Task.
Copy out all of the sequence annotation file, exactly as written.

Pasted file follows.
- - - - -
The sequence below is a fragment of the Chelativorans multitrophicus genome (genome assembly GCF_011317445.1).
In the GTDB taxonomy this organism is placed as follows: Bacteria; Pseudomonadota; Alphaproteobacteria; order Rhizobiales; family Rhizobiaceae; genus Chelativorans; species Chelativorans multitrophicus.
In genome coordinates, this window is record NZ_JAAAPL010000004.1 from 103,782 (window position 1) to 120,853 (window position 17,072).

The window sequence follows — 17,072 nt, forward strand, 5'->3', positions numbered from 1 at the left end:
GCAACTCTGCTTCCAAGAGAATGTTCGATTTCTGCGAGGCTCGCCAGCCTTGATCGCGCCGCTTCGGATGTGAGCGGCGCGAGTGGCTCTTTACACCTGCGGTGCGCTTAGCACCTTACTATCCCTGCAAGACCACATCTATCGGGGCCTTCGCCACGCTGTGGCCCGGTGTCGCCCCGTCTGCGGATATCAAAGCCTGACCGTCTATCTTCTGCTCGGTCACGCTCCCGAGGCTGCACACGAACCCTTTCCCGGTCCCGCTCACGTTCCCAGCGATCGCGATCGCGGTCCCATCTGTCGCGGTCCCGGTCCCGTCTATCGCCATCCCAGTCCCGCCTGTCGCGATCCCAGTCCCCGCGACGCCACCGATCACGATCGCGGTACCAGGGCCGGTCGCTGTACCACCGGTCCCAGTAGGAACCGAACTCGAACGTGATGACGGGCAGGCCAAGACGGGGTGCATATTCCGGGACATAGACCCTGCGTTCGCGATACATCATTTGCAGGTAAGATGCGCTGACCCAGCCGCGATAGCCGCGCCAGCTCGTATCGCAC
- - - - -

The sequence below is a fragment of the Chelativorans multitrophicus genome (genome assembly GCF_011317445.1).
In the GTDB taxonomy this organism is placed as follows: Bacteria; Pseudomonadota; Alphaproteobacteria; order Rhizobiales; family Rhizobiaceae; genus Chelativorans; species Chelativorans multitrophicus.
In genome coordinates, this window is record NZ_JAAAPL010000004.1 from 103,782 (window position 1) to 120,853 (window position 17,072).

The window sequence follows — 17,072 nt, forward strand, 5'->3', positions numbered from 1 at the left end:
GCAACTCTGCTTCCAAGAGAATGTTCGATTTCTGCGAGGCTCGCCAGCCTTGATCGCGCCGCTTCGGATGTGAGCGGCGCGAGTGGCTCTTTACACCTGCGGTGCGCTTAGCACCTTACTATCCCTGCAAGACCACATCTATCGGGGCCTTCGCCACGCTGTGGCCCGGTGTCGCCCCGTCTGCGGATATCAAAGCCTGACCGTCTATCTTCTGCTCGGTCACGCTCCCGAGGCTGCACACGAACCCTTTCCCGGTCCCGCTCACGTTCCCAGCGATCGCGATCGCGGTCCCATCTGTCGCGGTCCCGGTCCCGTCTATCGCCATCCCAGTCCCGCCTGTCGCGATCCCAGTCCCCGCGACGCCACCGATCACGATCGCGGTACCAGGGCCGGTCGCTGTACCACCGGTCCCAGTAGGAACCGAACTCGAACGTGATGACGGGCAGGCCAAGACGGGGTGCATATTCCGGGACATAGACCCTGCGTTCGCGATACATCATTTGCAGGTAAGATGCGCTGACCCAGCCGCGATAGCCGCGCCAGCTCGTATCGCAC